Faris assumes that missteps and mistakes made in the name of love (or at least lust) are something that all readers have in common and writes her stories through that lens. While she has achieved a high level of success, she points out that fame does not stop her from making terrible mistakes in the name of love and romance.

Light-hearted and, at times, a bit raunchy, Unqualified takes us through bad relationships which supplied Faris with enough anger to propel her on to bigger and better things, and the good ones that helped her move toward her professional goals. She attempts to make sense of her life of celebrity by reframing her experiences through more everyday events.

Fun and funny, although not exactly profound, Faris is an endearing as a writer as she is on the screen.

Happier at Home by Gretchen Rubin (2012)

In my family of devoted book-worms, there are times in which we all retreat into re-reading our beloved favorites. When things are hectic and time is short, when we feel rushed or harried or mentally drained, we all reach for books we know and love, books which we know will both soothe and entertain us. For my younger sons, it is the easy books from their younger years — ones they know will be quick to re-read and good for a laugh — our battered copies of Big Nate and Diary of a Wimpy Kid (sometimes even Captain Underpants if things seem particularly unsettled).

For my husband and teenage son, it is always the Harry Potter books, which they will read out-of-order and in random snippets here and there, as a way to settle down after days have have demanded a lot from them mentally.

But for me, it is always my worn, signed copies of the non-fiction books by my favorite author — and my happiness guru — Gretchen Rubin. This month has been trying on many levels, with work, family, and community projects demanding unusual amounts of my time, patience, and mental energy. To calm down and refocus myself, I picked up my copy of Happier At Home, and dove back into Rubin’s reflective, thought-provoking discussions of home. This book always engages and excites me, but I found it particularly poignant this month as my husband and I face a move to a new city. What I think of as my “home” and “neighborhood,” may being changing dramatically, but reading about a deeper, more philosophical approach to these ideals was both reassuring and invigorating.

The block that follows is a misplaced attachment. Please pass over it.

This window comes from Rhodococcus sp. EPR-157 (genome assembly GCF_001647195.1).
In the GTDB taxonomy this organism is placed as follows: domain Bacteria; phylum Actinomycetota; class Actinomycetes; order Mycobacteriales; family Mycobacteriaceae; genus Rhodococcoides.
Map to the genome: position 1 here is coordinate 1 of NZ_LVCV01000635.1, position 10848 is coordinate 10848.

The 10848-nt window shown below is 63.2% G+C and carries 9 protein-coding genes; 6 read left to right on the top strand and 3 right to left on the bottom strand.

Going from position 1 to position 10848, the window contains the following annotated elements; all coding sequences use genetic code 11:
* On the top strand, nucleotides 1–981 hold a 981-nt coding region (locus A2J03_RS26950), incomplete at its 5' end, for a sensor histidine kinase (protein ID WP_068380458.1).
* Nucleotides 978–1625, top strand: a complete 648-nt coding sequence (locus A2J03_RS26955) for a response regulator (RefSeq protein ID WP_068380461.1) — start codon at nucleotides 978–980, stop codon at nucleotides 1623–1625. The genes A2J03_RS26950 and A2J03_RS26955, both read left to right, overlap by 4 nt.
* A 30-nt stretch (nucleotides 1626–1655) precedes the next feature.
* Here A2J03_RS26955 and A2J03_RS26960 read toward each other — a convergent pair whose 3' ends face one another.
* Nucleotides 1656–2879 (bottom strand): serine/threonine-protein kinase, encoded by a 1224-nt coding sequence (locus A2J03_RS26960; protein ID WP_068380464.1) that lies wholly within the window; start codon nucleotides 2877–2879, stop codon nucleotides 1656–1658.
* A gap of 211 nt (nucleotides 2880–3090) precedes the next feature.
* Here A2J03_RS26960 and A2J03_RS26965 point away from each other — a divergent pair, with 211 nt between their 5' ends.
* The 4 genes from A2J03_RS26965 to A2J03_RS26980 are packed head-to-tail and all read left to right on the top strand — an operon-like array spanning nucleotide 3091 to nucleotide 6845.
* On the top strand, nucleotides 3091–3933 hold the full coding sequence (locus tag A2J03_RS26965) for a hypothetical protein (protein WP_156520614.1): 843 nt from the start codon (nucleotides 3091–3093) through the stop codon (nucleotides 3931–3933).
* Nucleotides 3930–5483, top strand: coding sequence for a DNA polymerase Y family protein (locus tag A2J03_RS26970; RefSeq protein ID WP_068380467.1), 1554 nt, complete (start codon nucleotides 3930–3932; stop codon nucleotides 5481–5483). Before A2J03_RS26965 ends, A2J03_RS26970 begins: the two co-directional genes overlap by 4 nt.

Here is the repost of one of my favorite re-reads, Happier at Home by Gretchen Rubin….

Originally posted September 30 2015 at https://ivejustfinishedreading.wordpress.com/2015/09/30/gretchen-rubin-part-2/

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Happier at Home focuses on the physical spaces we inhabit and the people with whom we inhabit them. Here Rubin looks at her belongings, her relationships, her neighborhood, and her work for ways to enhance happiness for all. (Being kinder and less rushed, holding doors, stopping to say hello: all small ways to strengthen happiness of family and strangers.) Reading along with Rubin, I began to see my small home and its treasures — both living and inanimate — in a whole new light.

Our beloved painting by friend Rachel Zur, covering the entire wall in our living room.

Our beloved painting by friend Rachel Zur, covering the entire wall in our living room.

How can our home be more “ours”…a better reflection of our past and better equipped for our future? The book inspired me to examine the possessions filling the shelves in our rooms. Which items really bring us joy and which ones are taking up physical and mental space in our lives? Out went the boxes of “freebies” (free plastic novelty cups, birthday party gift bag toys) filling two corners of our basement. Also in the donation bag went the dusty knick-knacks and junky souvenirs, freeing up room for collections — such as the rock and shell collection from our month-long honeymoon —  and photos that remind me of loved ones and favorite adventures. As for bringing us joy, the original art we have carefully collected since our wedding tops the list, in particular a gorgeous, wall-sized painting by our one-time neighbor and good friend Rachel Zur.

On a roll, I turned to Happier at Home again! Next up, more carefully creating spaces and sanctuaries in our home to nurture our pastimes and make our time spent at home more pleasurable. We upgraded the broken, minuscule TV in our bedroom to a large one we can actually hear and invested in several scented candles. Suddenly we feel like we are in a hotel room while we watch movies on Friday nights! We also rescued a large hammock from the neighbor’s donation pile, repaired and painted it, and now we all have a shady, relaxing place to read books outside on cool afternoons (perhaps with a glass a wine for the grown ups nearby.)

One of my sons reading in the hammock. He is getting a jump start on the Halloween-themed books we all love in October.

One of my sons reading in the hammock. He is getting a jump start on the Halloween-themed books we all love to read in October.